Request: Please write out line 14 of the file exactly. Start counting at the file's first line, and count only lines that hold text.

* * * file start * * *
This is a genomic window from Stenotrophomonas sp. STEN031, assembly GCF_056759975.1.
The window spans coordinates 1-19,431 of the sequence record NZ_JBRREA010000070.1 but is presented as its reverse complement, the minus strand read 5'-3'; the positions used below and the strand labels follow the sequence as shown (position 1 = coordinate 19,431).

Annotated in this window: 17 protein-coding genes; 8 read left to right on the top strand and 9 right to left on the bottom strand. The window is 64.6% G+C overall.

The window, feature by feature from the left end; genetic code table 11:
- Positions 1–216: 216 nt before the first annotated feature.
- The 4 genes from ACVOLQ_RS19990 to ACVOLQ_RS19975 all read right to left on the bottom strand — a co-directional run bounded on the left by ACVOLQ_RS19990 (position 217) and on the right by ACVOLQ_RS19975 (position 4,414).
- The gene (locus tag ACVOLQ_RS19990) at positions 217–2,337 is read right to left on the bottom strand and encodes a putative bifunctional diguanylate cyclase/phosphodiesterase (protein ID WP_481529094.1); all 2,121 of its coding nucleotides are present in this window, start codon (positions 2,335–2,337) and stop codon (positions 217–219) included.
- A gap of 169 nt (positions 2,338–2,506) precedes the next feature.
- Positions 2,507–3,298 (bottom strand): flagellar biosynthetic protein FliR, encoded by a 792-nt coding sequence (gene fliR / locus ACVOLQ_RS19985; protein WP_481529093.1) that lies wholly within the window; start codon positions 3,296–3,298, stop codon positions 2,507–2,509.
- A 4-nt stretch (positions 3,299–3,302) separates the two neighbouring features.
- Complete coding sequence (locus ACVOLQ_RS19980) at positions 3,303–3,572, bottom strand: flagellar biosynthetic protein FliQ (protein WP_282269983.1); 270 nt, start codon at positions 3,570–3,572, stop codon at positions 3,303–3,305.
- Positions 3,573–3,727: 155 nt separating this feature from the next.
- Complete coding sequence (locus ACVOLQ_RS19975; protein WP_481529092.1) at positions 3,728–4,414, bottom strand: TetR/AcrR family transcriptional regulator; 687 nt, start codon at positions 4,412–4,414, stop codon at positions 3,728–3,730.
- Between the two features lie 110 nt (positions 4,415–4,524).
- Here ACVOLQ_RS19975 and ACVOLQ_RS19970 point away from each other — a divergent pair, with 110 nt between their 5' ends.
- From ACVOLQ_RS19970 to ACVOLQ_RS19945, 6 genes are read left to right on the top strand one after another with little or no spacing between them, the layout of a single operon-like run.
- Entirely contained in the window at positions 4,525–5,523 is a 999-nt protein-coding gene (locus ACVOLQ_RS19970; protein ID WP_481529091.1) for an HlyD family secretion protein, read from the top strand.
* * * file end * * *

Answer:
- Between the two features lie 110 nt (positions 4,415–4,524).